Just HIIT It: Kettlebell Swings

By Joe Scali on March 29, 2016 , categorized in Strength + Conditioning

By Joe Scali and Sharan Dhaliwal, Semiahmoo Athletic Club

Think of building lean muscle and reducing body fat as a rugged three-legged stool, where one leg is strength and conditioning exercises, one leg is metabolic conditioning, and one leg is nutrition.

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You’ve got strength and conditioning exercises down, and nutrition too. But what the heck is metabolic conditioning? You might recognize it by one of its more popular nicknames: High-Intensity Interval Training (our pal HIIT), Tabata, or CrossFit.

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All of these types of metabolic conditioning share the same principles­­—they combine bursts of high-intensity work (squats, sprints, body weight exercises), and short rest periods in intervals. Compared to steady-state cardio, metabolic conditioning improves your metabolism post-workout,1Perry CG, Heigenhauser GJ, Bonen A, Spriet LL. (2008). High-intensity aerobic interval training increases fat and carbohydrate metabolic capacities in human skeletal muscle. Applied Physiology of Nutrient Metabolism. 33(6):1112-23. and burns fat more efficiently2Boutcher SH. (2011). High-intensity intermittent exercise and fat loss. Journal of Obesity. 2011:868305. Accessed 4/15/15 from: http://www.ncbi.nlm.nih.gov/pmc/articles/PMC2991639/, AND it takes less time than trudging away on a treadmill, leaving you for more time to hang out with your partner, catch that game, or attend that 20th work happy hour this month. The only catch? You’re going to have to go all out when it’s ON. Your legs will burn, your lungs will ache, you’ll want to stop. You’ve been warned.

  • High Intensity Interval Training

Example:

4 to 5 total rounds of kettlebell swings and burpees, alternating between each type of exercise:

  1. 15 to 20 Kettlebell swings
  2. 15 to 20 Burpees

1 minute rest between rounds.

Kettlebell Swing, Better

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A good kettlebell swing is all in the hips –powerful explosions from the hips. Now if that doesn’t sound like a great exercise, what does?!

1. Stand over the kettlebell with feet shoulder-width apart, your chest up, and shoulders pulling down your back.

Note: start with a lighter kettlebell to get the movement down, then go heavy enough to be challenging but not ruin your form.

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2. Squat and pick the kettlebell up and start to rise, engaging your core.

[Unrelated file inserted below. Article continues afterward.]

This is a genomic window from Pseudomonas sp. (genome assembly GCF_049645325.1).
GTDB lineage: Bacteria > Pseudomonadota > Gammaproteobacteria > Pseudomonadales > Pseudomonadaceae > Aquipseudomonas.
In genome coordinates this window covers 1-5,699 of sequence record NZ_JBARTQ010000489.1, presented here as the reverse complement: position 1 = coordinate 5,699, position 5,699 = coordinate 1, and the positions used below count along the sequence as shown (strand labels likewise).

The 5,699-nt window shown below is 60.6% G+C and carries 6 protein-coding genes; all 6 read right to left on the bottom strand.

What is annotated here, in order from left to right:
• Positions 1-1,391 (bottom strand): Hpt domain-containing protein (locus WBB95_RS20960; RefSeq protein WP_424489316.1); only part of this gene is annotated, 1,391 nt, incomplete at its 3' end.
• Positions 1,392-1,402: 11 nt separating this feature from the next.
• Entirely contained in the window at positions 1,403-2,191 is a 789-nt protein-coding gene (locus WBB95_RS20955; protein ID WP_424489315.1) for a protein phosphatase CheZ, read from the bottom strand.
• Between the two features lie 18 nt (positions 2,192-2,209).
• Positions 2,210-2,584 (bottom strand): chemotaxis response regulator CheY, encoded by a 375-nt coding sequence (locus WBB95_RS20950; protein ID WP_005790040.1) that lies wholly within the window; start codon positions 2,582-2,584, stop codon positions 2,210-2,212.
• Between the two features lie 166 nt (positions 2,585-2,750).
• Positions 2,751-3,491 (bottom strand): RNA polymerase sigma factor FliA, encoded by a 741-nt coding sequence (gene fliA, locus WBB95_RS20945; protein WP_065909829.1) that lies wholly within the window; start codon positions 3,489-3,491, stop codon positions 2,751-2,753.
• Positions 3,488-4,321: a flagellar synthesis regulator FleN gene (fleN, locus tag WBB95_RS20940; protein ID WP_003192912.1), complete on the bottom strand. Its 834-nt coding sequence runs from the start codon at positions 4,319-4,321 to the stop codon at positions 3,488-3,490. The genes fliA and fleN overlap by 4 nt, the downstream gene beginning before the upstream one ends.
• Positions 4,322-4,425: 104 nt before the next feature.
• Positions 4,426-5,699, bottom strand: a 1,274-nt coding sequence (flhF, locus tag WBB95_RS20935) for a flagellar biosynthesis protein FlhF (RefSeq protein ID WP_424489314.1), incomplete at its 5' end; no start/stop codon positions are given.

3. Driving up through your heels, explode through your hips, engaging your quads as you straighten, to send the kettlebell upwards to chest height, being sure to squeeze your glutes to finish.

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4. As the kettlebell decends shift your weight back to your heels and prepare to explode again as the weight swings between your legs.

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5. Repeat.

 

How often do you incorporate kettlebell swings into your strength and conditioning workouts?

 

Joe Scali

Owner and Certified Trainer Semiahmoo Athletic Club

Joe Scali grew up playing hockey and continued to play College Hockey at Cornell University and went on to play professionally in Texas. With his elite background in competitive sports and his passion for training, Joe pursued a career in the fitness industry. Becoming a personal trainer, he enjoyed helping people change their lives through fitness. His passion for training and vast experience in the fitness industry led Joe to open Semiahmoo Athletic Club.

Joe is a CFP Certified Personal Trainer, CrossFit Level 1 Trainer, TRX Certified Trainer, and Certified in Trigger Point Performance Therapy and Twist Conditioning.

Sharan Dhaliwal

Owner and Certified Trainer Semiahmoo Athletic Club

Inspired by her entrepreneurial parents, Sharan Dhaliwal pursued a degree in business and entrepreneurship. Upon graduating, she pursued a career in the Natural Supplements Industry and continued her studies by obtaining her Advanced Sports & Nutritional Advisor Certification. Sharan is a CrossFit Level 1 Trainer.

Tagged with
body composition fuel your better hiit metabolic conditioning strength and conditioning

Joe Scali

Joe Scali is a freelance writer and regular contributor to Vega’s Expert Panel. Owner and Certified Trainer at Semiahmoo Athletic Club Joe Scali grew up playing hockey and continued to play College Hockey at Cornell University and went on to play professionally in Texas. With his elite background in competitive sports and his passion for training, Joe pursued a career in the fitness industry. Becoming a personal trainer, he enjoyed helping people change their lives through fitness. His passion for training and vast experience in the fitness industry led Joe to open Semiahmoo Athletic Club. Joe is a CFP Certified Personal Trainer, CrossFit Level 1 Trainer, TRX Certified Trainer, and Certified in Trigger Point Performance Therapy and Twist Conditioning.

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